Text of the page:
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PED-EM-L  January 2015

PED-EM-L January 2015

Subject:

Re: Pain control for intussusception, and radiology

From:

"Rocker, Joshua MD" <[log in to unmask]>

Reply-To:

Rocker, Joshua MD

Date:

Mon, 26 Jan 2015 09:32:57 -0500

Content-Type:

text/plain

Parts/Attachments:

Parts/Attachments

text/plain (125 lines)

The radiologists at our institution also believe in the bearing down theory.  
The article from Israel below, which was published in Ped Radiology in 2012, demonstrates deep sedation with propofol was extremely effective.  92% success rate.  
For anyone who has witnessed the procedure it is a barbaric therapy.  A strapped down child on a device that can rotate them 90 degrees so that lateral and AP views are obtained quickly without moving the beam of the xray.  It is an effective method and should be performed but in my opinion sedation is the humane thing to do.

http://link.springer.com/article/10.1007/s00247-011-2311-0
Pediatric Radiology
May 2012, Volume 42, Issue 5, pp 562-565
Date: 02 Feb 2012

Deep sedation during pneumatic reduction of intussusception

Anat Ilivitzki, Luda Glozman Shtark, Karin Arish, Ahuva Engel


Abstract
Background
Pneumatic reduction of intussusception under fluoroscopic guidance is a routine procedure. The unsedated child may resist the procedure, which may lengthen its duration and increase the radiation dose. We use deep sedation during the procedure to overcome these difficulties.
Objective
The purpose of this study was to summarize our experience with deep sedation during fluoroscopic reduction of intussusception and assess the added value and complication rate of deep sedation.
Materials and methods
All children with intussusception who underwent pneumatic reduction in our hospital between January 2004 and June 2011 were included in this retrospective study. Anesthetists sedated the children using propofol. The fluoroscopic studies, ultrasound (US) studies and the childrens' charts were reviewed.
Results
One hundred thirty-one attempted reductions were performed in 119 children, of which 121 (92%) were successful and 10 (8%) failed. Two perforations (1.5%) occurred during attempted reduction. Average fluoroscopic time was 1.5 minutes. No complication to sedation was recorded.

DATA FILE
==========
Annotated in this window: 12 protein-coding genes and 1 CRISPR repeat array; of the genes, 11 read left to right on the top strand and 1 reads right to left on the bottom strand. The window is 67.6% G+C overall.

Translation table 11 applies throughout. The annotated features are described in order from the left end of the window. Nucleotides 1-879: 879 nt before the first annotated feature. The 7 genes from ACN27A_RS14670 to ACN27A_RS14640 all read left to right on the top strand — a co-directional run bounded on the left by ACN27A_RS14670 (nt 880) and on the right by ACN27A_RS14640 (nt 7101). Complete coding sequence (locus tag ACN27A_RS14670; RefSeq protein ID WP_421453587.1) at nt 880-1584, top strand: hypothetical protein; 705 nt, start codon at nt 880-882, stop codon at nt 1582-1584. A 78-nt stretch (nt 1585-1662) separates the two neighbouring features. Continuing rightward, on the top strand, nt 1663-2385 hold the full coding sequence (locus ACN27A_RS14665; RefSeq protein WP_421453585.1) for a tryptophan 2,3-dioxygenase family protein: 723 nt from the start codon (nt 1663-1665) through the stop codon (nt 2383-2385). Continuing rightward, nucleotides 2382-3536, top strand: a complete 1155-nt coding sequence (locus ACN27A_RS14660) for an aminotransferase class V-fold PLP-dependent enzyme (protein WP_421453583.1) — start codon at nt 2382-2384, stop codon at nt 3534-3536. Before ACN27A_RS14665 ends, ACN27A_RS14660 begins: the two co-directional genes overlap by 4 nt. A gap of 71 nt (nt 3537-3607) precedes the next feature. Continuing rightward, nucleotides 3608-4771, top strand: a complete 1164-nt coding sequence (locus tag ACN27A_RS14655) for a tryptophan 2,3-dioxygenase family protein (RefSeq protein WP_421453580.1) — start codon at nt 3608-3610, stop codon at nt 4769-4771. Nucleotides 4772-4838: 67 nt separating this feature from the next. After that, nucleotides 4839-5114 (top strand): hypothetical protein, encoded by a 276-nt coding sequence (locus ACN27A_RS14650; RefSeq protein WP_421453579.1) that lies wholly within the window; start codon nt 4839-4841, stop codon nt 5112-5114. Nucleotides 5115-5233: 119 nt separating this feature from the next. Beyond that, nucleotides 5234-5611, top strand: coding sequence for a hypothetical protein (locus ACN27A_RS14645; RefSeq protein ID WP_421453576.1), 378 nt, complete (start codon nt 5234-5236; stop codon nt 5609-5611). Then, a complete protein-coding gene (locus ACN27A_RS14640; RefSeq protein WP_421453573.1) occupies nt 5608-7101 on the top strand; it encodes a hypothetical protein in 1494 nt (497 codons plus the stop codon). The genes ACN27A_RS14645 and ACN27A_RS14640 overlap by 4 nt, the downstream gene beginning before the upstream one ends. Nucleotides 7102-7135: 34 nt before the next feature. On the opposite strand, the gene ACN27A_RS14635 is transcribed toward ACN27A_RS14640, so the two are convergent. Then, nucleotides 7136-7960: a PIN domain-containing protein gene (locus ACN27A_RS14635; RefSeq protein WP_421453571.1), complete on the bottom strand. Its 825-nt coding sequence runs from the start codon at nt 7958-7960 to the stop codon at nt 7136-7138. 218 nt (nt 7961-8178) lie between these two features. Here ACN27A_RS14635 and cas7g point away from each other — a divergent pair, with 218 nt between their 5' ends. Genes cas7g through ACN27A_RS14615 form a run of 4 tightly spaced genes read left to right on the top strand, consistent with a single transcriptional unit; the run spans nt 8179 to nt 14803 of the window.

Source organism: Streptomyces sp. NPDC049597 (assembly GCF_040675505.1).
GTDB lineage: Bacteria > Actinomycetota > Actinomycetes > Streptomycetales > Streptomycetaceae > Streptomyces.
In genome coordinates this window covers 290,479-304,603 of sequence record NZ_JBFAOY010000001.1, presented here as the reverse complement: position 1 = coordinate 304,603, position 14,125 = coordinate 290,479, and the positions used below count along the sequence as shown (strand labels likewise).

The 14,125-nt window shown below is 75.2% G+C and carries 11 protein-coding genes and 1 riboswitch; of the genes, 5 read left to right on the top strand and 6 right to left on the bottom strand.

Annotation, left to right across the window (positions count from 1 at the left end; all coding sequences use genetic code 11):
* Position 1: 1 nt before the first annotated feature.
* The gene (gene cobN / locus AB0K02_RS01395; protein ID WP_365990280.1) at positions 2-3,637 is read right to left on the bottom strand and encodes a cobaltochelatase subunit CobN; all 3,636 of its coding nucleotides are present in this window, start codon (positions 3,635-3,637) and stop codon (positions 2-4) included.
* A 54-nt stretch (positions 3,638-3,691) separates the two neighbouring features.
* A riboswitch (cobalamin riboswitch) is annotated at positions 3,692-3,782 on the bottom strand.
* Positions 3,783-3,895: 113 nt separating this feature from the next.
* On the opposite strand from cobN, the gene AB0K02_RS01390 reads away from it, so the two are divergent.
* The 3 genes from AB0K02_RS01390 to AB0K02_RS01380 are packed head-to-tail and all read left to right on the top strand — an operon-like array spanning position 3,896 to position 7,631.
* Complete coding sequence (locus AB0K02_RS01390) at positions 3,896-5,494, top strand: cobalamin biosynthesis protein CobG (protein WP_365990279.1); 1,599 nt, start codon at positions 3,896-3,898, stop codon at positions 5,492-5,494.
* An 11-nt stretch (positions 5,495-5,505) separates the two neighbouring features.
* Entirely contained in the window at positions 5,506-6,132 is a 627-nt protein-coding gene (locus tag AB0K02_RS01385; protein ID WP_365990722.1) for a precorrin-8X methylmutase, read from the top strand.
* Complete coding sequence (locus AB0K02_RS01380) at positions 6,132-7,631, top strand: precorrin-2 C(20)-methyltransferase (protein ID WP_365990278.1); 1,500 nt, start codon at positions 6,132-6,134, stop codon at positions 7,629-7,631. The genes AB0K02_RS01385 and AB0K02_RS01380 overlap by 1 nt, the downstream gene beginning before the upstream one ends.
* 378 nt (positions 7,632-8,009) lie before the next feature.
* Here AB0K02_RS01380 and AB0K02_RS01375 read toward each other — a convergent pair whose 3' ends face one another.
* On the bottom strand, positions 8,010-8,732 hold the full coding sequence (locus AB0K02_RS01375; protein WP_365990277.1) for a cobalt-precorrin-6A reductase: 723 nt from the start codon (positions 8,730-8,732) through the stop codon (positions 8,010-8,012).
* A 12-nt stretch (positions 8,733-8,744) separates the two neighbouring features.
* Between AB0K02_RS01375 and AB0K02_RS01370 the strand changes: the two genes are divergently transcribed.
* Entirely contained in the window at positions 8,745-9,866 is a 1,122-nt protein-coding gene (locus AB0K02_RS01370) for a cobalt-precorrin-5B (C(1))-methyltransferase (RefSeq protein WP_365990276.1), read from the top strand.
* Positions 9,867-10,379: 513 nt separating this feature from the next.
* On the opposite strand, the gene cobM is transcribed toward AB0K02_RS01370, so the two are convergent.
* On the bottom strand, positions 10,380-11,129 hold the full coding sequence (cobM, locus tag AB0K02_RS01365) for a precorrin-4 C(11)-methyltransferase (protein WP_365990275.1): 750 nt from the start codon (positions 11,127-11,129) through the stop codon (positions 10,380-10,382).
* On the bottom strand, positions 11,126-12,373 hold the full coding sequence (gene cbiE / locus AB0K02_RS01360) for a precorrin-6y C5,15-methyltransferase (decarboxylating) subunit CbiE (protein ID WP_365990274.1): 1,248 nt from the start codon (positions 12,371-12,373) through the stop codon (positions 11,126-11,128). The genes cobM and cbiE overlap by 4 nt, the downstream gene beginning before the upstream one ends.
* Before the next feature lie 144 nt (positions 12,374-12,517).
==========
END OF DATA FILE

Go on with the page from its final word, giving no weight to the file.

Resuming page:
Conclusions
Deep sedation with propofol did not add any complication to the pneumatic reduction. The fluoroscopic time was short. The success rate of reduction was high, raising the possibility that sedation is beneficial, possibly by smooth muscle relaxation.


Josh Rocker, MD
Associate Chief, Division of Pediatric Emergency Medicine
Cohen Children's Medical Center


________________________________________
From: Pediatric Emergency Medicine Discussion List [[log in to unmask]] On Behalf Of Michelle Fleurat [[log in to unmask]]
Sent: Sunday, January 25, 2015 4:16 PM
To: [log in to unmask]
Subject: Re: Pain control for intussusception, and radiology

Sara and I trained at the same hospital and my understanding of the policy
after talking to one of our head radiologists was that they believe that
the kids bearing down during the procedure makes them reduce easier.

Some of the radiologists at another hospital that I work at actually want
the kids sedated during the procedure.

Thoughts?

Thanks,
Michelle Fleurat MD

On Fri, Jan 23, 2015 at 6:35 PM, Marty Herman <[log in to unmask]> wrote:

> Anyone tried glycopyrrolate? I have and think it helps.
>
> Marty, (Dad, Bro etc.)
> Martin Herman , M.D.
> Sent from my iPhone
>
>
> > On Jan 23, 2015, at 7:45 PM, Meckler, Garth <[log in to unmask]>
> wrote:
> >
> > Great question, thanks for posting.  No restrictions at our institution,
> but I'm curious if there are any pain experts who can comment on whether
> narcotics block nociception from hollow viscous stretch receptors?
> Anecdotally over the years I have tried providing a range of analgesics but
> have not found them very effective for this type of pain.  Even a number of
> studies looking at morphine for appendicitis suggest that, while safe, it
> doesn't significantly change reported pain scores.  Anyone have insights
> into pain control from hollow viscous pain?
> >
> > Garth Meckler, MD, MSHS
> > Division Head, PEM
> > BC Children's Hospital
> >
> >
> >> On Jan 23, 2015, at 15:03, Sara Alexandra Leibovich <
> [log in to unmask]> wrote:
> >>
> >> Hello,
> >> It seems that there is a tradition in radiology about avoiding morphine
> (or
> >> other opioid analgesic) for patients with intussusception prior to
> >> reduction, the idea being that patients who are "too relaxed" are more
> >> likely to perforate during the reduction attempt. At your institution,
> does
> >> radiology request that morphine be withheld from children with
> >> intussusception in the ED? If so, what is their stated reason, and how
> do
> >> you reconcile this with the obvious need for pain control? On the other
> >> hand, at your institution, are reductions normally done with a dose of
> >> morphine or similar on board, or under procedural sedation? Is there any
> >> formal policy?
> >>
> >> Thanks,
> >> Sara Leibovich
> >>
> >> Fellow, Department of Emergency Medicine
> >> UCSF Benioff Children's Hospital Oakland
> >>
> >> For more information, send mail to [log in to unmask] with
> the message: info PED-EM-L
> >> The URL for the PED-EM-L Web Page is:
> >>                http://listserv.brown.edu/ped-em-l.html
> >
> > For more information, send mail to [log in to unmask] with the
> message: info PED-EM-L
> > The URL for the PED-EM-L Web Page is:
> >                 http://listserv.brown.edu/ped-em-l.html
>
> For more information, send mail to [log in to unmask] with the
> message: info PED-EM-L
> The URL for the PED-EM-L Web Page is:
>                  http://listserv.brown.edu/ped-em-l.html
>

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